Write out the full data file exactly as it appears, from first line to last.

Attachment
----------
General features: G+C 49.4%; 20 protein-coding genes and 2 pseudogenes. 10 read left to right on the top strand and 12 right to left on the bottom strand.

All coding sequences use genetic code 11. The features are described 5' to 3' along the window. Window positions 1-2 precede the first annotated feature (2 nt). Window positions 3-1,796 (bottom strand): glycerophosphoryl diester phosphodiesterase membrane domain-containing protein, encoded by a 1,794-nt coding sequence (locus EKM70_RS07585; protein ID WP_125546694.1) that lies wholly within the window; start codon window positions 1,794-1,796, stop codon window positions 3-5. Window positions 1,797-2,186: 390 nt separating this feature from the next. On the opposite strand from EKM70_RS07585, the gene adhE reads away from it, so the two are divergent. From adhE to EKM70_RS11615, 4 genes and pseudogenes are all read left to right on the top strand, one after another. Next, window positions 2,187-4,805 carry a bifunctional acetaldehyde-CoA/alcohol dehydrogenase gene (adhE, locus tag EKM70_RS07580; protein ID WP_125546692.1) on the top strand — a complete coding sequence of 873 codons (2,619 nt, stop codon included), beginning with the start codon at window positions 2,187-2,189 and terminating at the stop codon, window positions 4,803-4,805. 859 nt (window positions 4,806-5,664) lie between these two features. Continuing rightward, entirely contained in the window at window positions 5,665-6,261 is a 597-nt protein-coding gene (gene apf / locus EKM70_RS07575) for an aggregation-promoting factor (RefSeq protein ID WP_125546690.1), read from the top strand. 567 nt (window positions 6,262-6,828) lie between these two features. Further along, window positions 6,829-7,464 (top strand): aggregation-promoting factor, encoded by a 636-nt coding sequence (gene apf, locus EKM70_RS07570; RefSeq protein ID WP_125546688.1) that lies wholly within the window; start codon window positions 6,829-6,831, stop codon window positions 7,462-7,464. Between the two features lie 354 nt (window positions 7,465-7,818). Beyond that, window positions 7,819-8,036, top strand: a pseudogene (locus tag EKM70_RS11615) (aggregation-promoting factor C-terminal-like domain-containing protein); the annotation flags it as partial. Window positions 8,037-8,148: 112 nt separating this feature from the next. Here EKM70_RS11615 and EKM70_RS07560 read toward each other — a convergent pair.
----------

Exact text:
General features: G+C 49.4%; 20 protein-coding genes and 2 pseudogenes. 10 read left to right on the top strand and 12 right to left on the bottom strand.

All coding sequences use genetic code 11. The features are described 5' to 3' along the window. Window positions 1-2 precede the first annotated feature (2 nt). Window positions 3-1,796 (bottom strand): glycerophosphoryl diester phosphodiesterase membrane domain-containing protein, encoded by a 1,794-nt coding sequence (locus EKM70_RS07585; protein ID WP_125546694.1) that lies wholly within the window; start codon window positions 1,794-1,796, stop codon window positions 3-5. Window positions 1,797-2,186: 390 nt separating this feature from the next. On the opposite strand from EKM70_RS07585, the gene adhE reads away from it, so the two are divergent. From adhE to EKM70_RS11615, 4 genes and pseudogenes are all read left to right on the top strand, one after another. Next, window positions 2,187-4,805 carry a bifunctional acetaldehyde-CoA/alcohol dehydrogenase gene (adhE, locus tag EKM70_RS07580; protein ID WP_125546692.1) on the top strand — a complete coding sequence of 873 codons (2,619 nt, stop codon included), beginning with the start codon at window positions 2,187-2,189 and terminating at the stop codon, window positions 4,803-4,805. 859 nt (window positions 4,806-5,664) lie between these two features. Continuing rightward, entirely contained in the window at window positions 5,665-6,261 is a 597-nt protein-coding gene (gene apf / locus EKM70_RS07575) for an aggregation-promoting factor (RefSeq protein ID WP_125546690.1), read from the top strand. 567 nt (window positions 6,262-6,828) lie between these two features. Further along, window positions 6,829-7,464 (top strand): aggregation-promoting factor, encoded by a 636-nt coding sequence (gene apf, locus EKM70_RS07570; RefSeq protein ID WP_125546688.1) that lies wholly within the window; start codon window positions 6,829-6,831, stop codon window positions 7,462-7,464. Between the two features lie 354 nt (window positions 7,465-7,818). Beyond that, window positions 7,819-8,036, top strand: a pseudogene (locus tag EKM70_RS11615) (aggregation-promoting factor C-terminal-like domain-containing protein); the annotation flags it as partial. Window positions 8,037-8,148: 112 nt separating this feature from the next. Here EKM70_RS11615 and EKM70_RS07560 read toward each other — a convergent pair.